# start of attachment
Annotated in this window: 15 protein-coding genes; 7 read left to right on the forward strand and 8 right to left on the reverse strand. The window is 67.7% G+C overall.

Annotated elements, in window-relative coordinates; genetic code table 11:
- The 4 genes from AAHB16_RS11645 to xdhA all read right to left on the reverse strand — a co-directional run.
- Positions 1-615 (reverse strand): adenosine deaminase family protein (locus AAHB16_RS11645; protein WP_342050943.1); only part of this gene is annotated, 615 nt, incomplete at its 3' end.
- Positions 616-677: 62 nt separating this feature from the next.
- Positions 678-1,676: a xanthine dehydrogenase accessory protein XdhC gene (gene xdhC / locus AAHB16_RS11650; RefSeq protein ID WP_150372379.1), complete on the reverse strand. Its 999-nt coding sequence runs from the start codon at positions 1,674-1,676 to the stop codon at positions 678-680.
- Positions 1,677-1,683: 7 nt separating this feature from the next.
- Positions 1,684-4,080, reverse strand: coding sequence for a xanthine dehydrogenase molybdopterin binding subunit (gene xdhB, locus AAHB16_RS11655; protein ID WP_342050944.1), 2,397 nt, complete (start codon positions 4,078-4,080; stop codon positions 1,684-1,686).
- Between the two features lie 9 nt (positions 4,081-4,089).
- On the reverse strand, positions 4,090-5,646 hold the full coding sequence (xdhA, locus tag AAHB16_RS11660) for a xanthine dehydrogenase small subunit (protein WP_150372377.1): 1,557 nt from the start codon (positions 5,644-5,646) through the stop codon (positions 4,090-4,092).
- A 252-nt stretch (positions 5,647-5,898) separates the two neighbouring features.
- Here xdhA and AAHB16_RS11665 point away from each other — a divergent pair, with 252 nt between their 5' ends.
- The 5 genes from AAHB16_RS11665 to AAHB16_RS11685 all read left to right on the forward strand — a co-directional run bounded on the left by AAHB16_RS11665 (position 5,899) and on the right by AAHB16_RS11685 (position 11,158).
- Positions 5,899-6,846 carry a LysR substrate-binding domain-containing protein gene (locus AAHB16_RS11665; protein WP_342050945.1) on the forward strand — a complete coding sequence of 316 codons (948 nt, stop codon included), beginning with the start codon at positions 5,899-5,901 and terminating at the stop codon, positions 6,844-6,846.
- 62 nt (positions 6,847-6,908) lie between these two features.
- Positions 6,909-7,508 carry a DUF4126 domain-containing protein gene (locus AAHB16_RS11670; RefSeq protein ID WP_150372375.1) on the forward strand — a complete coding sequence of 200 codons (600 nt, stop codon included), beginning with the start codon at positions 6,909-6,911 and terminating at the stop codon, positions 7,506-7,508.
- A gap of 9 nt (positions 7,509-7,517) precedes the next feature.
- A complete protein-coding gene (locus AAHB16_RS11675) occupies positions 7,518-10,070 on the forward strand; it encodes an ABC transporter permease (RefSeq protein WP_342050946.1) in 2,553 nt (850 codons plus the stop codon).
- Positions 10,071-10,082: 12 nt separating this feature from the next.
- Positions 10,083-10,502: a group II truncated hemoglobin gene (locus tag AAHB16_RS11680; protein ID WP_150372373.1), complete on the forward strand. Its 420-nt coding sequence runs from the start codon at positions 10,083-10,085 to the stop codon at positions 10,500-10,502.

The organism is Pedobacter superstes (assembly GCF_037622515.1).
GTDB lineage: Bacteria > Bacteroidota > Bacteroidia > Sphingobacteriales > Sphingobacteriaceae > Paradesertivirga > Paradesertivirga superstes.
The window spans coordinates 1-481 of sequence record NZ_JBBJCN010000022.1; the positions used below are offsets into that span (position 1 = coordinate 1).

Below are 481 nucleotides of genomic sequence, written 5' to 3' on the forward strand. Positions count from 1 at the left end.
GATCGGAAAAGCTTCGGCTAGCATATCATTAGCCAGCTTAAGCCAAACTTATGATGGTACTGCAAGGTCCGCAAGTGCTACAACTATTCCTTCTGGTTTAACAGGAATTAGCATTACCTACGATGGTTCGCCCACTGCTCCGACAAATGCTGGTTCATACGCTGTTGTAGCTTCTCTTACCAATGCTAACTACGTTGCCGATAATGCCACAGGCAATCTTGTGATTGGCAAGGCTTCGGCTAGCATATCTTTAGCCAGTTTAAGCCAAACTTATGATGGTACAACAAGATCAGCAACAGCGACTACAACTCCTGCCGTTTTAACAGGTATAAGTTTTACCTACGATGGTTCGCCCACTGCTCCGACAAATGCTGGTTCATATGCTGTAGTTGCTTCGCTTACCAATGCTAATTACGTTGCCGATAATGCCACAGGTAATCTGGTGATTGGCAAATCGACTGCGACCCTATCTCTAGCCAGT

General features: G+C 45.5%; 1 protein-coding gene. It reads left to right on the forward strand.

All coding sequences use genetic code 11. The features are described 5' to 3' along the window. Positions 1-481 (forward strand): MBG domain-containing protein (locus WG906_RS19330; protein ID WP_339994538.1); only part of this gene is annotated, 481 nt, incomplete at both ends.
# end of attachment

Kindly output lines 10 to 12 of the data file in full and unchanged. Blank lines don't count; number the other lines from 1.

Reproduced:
- On the reverse strand, positions 4,090-5,646 hold the full coding sequence (xdhA, locus tag AAHB16_RS11660) for a xanthine dehydrogenase small subunit (protein WP_150372377.1): 1,557 nt from the start codon (positions 5,644-5,646) through the stop codon (positions 4,090-4,092).
- A 252-nt stretch (positions 5,647-5,898) separates the two neighbouring features.
- Here xdhA and AAHB16_RS11665 point away from each other — a divergent pair, with 252 nt between their 5' ends.